Banana production is on the cusp of a resurgence, as the Ministry of Agriculture and Lands implements a pilot project in Grenada, which allows 14 local farmers to establish one acre each of tissue culture banana plants.
Over 10,000 of the William variety of tissue culture plantlets were imported from Israel last December, for injection into local production. These plantlets were then prepared, cared, and hardened off at the Maran Plant Propagation Station, for distribution to farmers. On Thursday, 25 June the ministry handed over these plants to the farmers at the Maran Plant Propagation Station.
“We are trying to bring back the nutrition in our schools and feed our people. We want our people to eat local,” said Minister of Agriculture and Lands, Hon. Yolande Bain-Horsford, who was on hand for the handing over of the plants to farmers. “This project would be able to help farmers. We are trying to resuscitate the banana sector. We don’t want to continue importing bananas from neighbouring islands.”
Parliamentary Representative for St John, Hon. Alvin Dabreo, who witnessed the handing over, said that there are tremendous benefits of developing such a sector. “You can make so many things from it,” Hon. Dabreo said. “You see dried bananas in cereal. They are now making banana flour and there are many things you can do from the straw of the banana. It is tremendous, the amount of potential this sector has, and we have to capitalise on that.”
This project forms part of the Covid-19 Response and Mitigation Plan, being implemented by the ministry. A committee comprising of 6 from departments including extension, agronomy, land use and pest management, assessed over 50 farms throughout Grenada, belonging to farmers that expressed interest in the plants. The committee then shortlisted a total of 14 farmers that met the criteria to receive the plants.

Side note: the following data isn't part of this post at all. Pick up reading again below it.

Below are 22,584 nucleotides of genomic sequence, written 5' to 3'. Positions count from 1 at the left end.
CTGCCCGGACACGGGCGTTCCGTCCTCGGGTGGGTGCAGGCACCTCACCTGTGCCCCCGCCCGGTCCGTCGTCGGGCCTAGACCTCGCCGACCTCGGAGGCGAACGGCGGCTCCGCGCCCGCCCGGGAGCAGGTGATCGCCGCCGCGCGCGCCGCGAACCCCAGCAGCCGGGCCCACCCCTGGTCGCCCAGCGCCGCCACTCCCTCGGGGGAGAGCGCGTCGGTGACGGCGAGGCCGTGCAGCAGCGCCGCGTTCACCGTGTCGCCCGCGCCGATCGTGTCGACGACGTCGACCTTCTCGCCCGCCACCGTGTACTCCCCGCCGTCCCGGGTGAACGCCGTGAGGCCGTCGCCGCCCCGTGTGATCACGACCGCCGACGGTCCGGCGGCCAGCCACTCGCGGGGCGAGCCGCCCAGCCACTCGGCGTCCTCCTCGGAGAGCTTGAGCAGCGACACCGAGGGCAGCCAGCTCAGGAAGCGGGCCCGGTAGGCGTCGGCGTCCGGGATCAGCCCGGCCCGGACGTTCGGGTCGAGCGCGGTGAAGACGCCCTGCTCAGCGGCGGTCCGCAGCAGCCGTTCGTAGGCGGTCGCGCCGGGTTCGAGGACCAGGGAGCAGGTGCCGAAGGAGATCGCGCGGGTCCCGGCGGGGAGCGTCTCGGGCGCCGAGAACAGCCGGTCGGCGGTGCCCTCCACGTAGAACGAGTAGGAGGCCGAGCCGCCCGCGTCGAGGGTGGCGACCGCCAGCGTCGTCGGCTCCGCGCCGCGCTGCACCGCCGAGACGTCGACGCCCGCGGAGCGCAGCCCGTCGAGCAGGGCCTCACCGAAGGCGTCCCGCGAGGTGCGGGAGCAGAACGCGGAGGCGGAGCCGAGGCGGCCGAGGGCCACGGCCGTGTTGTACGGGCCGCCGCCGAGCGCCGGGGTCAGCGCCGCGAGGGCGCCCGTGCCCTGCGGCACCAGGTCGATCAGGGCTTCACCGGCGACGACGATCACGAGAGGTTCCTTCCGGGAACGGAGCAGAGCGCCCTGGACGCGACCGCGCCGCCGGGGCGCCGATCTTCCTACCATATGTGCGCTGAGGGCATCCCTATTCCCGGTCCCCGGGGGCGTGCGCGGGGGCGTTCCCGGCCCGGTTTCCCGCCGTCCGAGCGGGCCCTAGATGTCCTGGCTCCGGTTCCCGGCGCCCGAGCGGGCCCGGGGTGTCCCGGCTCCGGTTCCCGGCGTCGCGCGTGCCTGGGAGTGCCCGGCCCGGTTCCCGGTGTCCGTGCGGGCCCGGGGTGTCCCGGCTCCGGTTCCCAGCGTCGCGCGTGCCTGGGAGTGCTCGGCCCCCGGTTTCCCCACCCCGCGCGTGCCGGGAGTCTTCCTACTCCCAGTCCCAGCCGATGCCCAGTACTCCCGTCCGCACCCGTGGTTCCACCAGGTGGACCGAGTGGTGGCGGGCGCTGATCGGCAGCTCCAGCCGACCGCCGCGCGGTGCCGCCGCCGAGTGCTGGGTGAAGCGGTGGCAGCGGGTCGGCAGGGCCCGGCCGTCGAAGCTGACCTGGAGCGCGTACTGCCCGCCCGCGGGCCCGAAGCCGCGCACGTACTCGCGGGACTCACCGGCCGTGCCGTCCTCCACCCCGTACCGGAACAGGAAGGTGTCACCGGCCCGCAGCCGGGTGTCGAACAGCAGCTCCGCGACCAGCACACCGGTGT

Claudius Pierre, involved in banana production for over 30 years, welcomed the donation. “This is a step in the right direction, as it enhances our food security. It also urges us, banana farmers, to continue farming. We have experienced the Moko Disease with our bananas in past years, so tissue culture is always welcomed by us.”
“We know that we have clean plants, so, we do not have to worry about the Moko Disease. The 600 plants will indeed give us a big push,” explained farmer, Ron Alexander.
The disease-free plants will aid in resuscitating the banana industry, which has been negatively affected due to the Black Sigatoka and other pests. The ministry is aiming for the multiplication of the disease-free crops that can be distributed to additional farmers.
Before the distribution of the plants, the ministry conducted 2 separate sessions of training for the benefiting farmers. Each farmer received a total of 600 plantlets for propagation, while a further 2 acres are being prepared by the ministry for distribution in the middle of July.
Ministry of Agriculture and Lands – ensuring food and nutrition security for all.
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